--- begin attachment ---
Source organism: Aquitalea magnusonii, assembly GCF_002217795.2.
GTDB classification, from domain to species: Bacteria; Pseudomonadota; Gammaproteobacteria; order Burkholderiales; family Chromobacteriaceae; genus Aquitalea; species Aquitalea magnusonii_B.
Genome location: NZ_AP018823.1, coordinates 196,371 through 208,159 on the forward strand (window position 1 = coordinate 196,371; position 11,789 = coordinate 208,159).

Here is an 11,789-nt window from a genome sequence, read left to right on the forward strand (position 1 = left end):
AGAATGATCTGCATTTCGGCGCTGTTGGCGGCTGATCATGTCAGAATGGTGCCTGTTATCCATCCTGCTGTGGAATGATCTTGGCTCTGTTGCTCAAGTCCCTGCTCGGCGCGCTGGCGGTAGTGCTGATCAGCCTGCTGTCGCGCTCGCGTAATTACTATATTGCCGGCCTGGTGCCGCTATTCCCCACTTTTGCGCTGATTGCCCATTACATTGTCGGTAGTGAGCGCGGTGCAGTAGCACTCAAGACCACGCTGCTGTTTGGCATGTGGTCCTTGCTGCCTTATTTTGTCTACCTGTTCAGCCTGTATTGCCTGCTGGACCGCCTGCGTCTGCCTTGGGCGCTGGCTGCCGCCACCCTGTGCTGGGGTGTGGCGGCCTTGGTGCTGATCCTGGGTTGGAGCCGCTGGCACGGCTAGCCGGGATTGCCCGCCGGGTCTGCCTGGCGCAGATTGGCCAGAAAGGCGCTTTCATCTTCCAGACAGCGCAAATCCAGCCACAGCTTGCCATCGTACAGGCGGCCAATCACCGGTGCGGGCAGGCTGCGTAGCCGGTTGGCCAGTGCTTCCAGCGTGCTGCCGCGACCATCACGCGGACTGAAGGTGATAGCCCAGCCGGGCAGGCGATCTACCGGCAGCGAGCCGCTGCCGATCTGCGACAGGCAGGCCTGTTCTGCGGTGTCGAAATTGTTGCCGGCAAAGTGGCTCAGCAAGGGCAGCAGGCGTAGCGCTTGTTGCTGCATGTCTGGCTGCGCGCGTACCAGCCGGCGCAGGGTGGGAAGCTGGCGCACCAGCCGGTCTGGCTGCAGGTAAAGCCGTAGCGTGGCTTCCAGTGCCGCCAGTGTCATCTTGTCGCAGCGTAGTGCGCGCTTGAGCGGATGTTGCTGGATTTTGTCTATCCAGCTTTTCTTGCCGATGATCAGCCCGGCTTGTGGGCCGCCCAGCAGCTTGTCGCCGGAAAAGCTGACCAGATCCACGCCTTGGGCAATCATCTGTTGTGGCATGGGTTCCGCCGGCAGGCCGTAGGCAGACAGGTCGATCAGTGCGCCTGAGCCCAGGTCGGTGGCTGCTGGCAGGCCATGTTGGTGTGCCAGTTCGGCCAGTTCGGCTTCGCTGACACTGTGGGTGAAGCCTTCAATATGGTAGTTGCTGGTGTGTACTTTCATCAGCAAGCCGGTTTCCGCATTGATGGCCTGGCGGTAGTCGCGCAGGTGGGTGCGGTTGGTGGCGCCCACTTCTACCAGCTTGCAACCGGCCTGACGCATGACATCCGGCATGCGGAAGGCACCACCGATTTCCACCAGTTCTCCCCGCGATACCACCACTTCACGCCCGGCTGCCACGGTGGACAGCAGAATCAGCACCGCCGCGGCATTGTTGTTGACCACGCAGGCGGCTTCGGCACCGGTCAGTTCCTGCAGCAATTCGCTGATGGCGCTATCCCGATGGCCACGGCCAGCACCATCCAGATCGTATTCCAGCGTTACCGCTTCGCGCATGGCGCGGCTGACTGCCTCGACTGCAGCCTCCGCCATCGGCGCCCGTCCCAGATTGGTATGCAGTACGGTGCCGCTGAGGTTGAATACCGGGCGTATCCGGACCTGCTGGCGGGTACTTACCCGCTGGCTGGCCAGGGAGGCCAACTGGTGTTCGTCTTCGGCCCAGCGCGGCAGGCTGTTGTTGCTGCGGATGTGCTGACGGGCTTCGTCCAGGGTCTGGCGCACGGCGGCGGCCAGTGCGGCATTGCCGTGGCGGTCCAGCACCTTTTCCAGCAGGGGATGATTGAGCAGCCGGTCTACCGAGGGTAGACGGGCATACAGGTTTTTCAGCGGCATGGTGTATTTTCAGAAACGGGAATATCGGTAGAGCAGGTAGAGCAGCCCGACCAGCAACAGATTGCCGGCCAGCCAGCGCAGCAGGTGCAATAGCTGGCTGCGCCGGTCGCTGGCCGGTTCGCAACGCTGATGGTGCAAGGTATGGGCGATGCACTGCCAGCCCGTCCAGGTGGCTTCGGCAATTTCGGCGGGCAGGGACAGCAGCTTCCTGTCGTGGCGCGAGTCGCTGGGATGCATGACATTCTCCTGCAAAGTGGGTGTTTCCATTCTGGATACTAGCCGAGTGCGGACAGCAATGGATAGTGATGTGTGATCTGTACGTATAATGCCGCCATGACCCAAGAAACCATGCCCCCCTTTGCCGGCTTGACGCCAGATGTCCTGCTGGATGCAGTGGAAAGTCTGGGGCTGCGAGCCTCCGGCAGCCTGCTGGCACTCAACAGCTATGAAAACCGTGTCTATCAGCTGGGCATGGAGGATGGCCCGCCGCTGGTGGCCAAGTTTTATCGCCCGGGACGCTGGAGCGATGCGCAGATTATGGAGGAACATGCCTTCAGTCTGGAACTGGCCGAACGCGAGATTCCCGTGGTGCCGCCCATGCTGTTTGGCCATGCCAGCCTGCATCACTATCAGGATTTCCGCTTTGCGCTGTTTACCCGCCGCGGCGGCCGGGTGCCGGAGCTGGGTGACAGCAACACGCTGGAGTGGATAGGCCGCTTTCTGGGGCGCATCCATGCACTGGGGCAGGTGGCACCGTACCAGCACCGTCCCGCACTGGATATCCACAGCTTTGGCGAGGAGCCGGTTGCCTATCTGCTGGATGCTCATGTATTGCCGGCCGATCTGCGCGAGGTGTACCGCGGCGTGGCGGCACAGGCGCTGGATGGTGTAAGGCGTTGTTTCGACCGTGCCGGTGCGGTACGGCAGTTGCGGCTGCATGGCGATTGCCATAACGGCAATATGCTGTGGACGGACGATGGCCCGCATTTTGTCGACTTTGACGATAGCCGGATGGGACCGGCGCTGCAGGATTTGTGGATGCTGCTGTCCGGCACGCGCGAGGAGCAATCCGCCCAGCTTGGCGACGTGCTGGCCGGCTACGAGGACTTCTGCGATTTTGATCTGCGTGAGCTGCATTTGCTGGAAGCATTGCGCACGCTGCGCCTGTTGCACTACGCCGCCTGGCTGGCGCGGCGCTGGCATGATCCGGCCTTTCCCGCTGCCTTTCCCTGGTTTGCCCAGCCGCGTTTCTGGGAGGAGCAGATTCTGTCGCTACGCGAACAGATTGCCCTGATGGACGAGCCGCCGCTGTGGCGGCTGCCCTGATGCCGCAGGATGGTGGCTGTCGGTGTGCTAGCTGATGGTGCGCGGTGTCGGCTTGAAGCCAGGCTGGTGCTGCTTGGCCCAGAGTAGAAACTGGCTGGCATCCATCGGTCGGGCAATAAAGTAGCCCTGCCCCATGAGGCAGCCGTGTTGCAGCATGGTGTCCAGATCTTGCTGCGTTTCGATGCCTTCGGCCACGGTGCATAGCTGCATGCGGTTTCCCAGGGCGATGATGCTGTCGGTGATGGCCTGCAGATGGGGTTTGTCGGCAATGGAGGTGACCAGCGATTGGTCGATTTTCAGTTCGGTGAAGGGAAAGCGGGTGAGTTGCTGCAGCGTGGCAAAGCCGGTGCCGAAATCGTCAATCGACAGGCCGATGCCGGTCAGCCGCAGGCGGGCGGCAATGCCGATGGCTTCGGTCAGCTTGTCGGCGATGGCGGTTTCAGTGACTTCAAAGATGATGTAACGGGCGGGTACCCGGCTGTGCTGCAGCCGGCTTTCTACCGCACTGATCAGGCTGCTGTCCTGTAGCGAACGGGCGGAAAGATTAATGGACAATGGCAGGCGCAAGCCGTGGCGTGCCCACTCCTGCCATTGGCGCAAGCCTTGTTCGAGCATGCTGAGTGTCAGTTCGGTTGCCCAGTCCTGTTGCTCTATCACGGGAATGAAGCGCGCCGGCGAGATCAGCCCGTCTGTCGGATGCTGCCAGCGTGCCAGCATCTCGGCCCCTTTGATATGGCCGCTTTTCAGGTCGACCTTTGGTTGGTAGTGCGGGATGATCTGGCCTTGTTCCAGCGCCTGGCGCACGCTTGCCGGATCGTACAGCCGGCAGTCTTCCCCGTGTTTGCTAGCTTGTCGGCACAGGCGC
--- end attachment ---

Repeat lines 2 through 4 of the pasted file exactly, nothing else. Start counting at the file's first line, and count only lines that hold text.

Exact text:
GTDB classification, from domain to species: Bacteria; Pseudomonadota; Gammaproteobacteria; order Burkholderiales; family Chromobacteriaceae; genus Aquitalea; species Aquitalea magnusonii_B.
Genome location: NZ_AP018823.1, coordinates 196,371 through 208,159 on the forward strand (window position 1 = coordinate 196,371; position 11,789 = coordinate 208,159).

Here is an 11,789-nt window from a genome sequence, read left to right on the forward strand (position 1 = left end):